Hold On! Gimme A Sec

The Marvel and DC universes are shattered by the Eternals’ Superman and Batman references

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It’s no secret that Eternals has a large cast of characters, some of whom are expected, such as the top-billed Eternals, others who are hidden, and still others who are completely unexpected.

However, there are two superheroes in Eternals who go beyond “unexpected” to complete mind-numbing.


They aren’t seen in the movie, but they are mentioned by name, and it’s an absolutely outrageous bit of world-shattering. As if giving Richard Madden’s Ikaris eye lasers weren’t enough, writer-director Chloé Zhao went above and beyond.

[Ed. note: This post contains spoilers for Eternals.]

Batman and Superman???

(L-R): Kingo (Kumail Nanjiani) and Karun (Harish Patel) in Eternals.

Not the biggest, but the two biggest DC Comics superheroes, Batman and Superman, are mentioned by characters in Eternals. This would imply that the Eternals are familiar with Batman and Superman as fictional characters.

When meeting Karun for the first time, the human character is referred to as Kingo’s valet. Another character quips, “Like Alfred?” referring to Alfred Pennyworth, Bruce Wayne’s loyal butler. It’s not a clever audience joke; it’s just a conversation.

As if that weren’t enough, Sersi and Ikaris mention Superman in the same tone when they arrive at Phastos’ house, comparing Ikaris’ powers of flight and laser vision to those of the Man of Steel.

If Eternals is serious about this, we should expect that in a world where Captain America has been a legitimate superhero for decades and people like Iron Man, Thor, and Spider-Man have been zipping around since roughly 2008…

As if that weren’t enough, Sersi and Ikaris mention Superman in the same tone when they arrive at Phastos’ house, comparing Ikaris’ powers of flight and laser vision to those of the Man of Steel.

It’s not impossible, I’m just mad about it

Mr. Fantastic and the Thing in The Fantastic Four #10, Marvel Comics (1963).
“Phone call for you, Reed! It’s Lee and Kirby! They’d like you to go to their studio to work out a plot with ’em!”

In a world full of superheroes, Marvel Comics has a long history of making references to the existence of superhero comics. In 1963, Stan Lee and Jack Kirby began scribbling themselves into the pages of Fantastic Four on a regular basis. Since then, it’s been a little-known fact of Marvel Comics canon that a version of the publisher Marvel Comics exists in the Marvel Comics Universe, where it publishes legally licenced superhero stories.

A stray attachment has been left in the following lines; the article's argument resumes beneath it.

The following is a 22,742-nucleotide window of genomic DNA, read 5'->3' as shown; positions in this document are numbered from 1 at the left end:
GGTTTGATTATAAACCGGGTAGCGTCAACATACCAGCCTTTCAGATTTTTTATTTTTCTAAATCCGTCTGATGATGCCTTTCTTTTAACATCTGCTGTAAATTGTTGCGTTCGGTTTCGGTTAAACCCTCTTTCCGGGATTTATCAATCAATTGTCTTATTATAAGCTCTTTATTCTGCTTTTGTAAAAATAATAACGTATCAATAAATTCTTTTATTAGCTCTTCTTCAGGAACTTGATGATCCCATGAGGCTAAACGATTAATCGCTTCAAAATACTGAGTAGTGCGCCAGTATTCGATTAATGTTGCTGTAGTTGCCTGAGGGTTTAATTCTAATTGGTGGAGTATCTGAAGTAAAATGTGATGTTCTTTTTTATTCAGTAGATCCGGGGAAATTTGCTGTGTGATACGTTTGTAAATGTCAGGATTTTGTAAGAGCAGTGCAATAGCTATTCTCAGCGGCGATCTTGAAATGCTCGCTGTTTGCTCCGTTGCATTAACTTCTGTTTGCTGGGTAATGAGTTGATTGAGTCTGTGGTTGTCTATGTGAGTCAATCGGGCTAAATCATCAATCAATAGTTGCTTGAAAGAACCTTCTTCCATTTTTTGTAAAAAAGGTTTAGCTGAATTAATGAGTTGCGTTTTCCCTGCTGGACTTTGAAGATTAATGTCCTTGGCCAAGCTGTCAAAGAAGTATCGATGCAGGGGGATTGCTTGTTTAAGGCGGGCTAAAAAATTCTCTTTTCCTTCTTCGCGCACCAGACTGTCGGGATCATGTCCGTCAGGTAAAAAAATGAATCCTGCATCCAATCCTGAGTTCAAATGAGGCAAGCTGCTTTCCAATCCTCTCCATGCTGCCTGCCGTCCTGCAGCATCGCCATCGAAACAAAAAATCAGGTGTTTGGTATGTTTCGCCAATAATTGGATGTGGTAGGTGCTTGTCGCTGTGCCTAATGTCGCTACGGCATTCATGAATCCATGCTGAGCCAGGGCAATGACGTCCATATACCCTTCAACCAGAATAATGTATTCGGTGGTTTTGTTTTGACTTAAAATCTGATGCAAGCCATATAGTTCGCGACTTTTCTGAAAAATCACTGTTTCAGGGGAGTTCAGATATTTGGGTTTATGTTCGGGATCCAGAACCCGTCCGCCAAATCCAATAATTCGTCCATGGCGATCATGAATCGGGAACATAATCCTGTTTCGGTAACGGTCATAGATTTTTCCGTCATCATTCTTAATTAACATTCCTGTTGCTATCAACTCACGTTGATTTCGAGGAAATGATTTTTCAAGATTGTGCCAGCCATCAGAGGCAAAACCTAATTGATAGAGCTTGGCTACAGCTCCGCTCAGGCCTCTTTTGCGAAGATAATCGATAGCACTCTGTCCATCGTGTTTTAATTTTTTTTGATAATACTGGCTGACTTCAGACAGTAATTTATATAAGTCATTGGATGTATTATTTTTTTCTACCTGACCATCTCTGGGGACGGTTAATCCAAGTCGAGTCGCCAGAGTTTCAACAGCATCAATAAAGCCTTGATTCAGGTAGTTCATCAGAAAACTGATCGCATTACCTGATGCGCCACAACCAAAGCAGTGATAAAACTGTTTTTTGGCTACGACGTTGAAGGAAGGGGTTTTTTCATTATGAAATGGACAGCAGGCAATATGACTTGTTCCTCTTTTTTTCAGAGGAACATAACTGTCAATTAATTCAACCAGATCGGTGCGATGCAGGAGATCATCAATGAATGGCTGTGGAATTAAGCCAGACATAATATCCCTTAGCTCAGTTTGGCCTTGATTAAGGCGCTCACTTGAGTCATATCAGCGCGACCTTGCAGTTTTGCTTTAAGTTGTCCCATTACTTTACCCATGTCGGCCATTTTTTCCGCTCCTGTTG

Marvel Comics has never shied away from making sly references to the illustrious competition (nor, to be fair, has DC). But the idea of Batman or Superman comics appearing alongside issues of the Fantastic Four in the Marvel Comics Universe was never considered.

Blockbuster films don’t seem to mind, and Eternals isn’t the first Marvel film to make a reference to DC Comics in recent years. The award goes to Venom, released in 2018, for a scene in which Anne Weying discovers that a specific frequency of sound can harm Eddie Brock’s alien parasite.

“What, so, the sound is like his kryptonite?” she says, a word and concept originating in the Superman radio serial and appearing in comics for the first time 1949 — despite the fact that she could just as easily have said, “Sound is like his Achilles heel?”

Eternals, you have to be careful about this kind of thing!

I can buy the excuse that the creators of Eternals wanted to put a lampshade over the fact that Ikaris’ power set will remind at least some viewers of Superman by mentioning him. They’re holding a placating hand out to the audience by mentioning Man of Steel, as if to say, “Yeah, yeah, we know.” But these are only his abilities.”

But that explains nothing about the Batman reference. Even so, it opens up a huge can of worms. This is how orcs are attracted to restaurants. This is how fan theories about Cars and Wall-E coexisting in the same timeline emerge.

This is how I miss an entire scene of Eternals while repeatedly mouthing “what the fuck” behind my mask. This is how I get mentally spiraled out by the implications of the Superman and Batman film franchises existing in the Marvel Cinematic Universe. Is the Snap part of the DC Comics canon? What impact has the discovery of alien life had on the blockbuster superhero film industry? Has Carol Danvers ever been described as “a real-life Wonder Woman?”

I don’t need this stress in my life, man.

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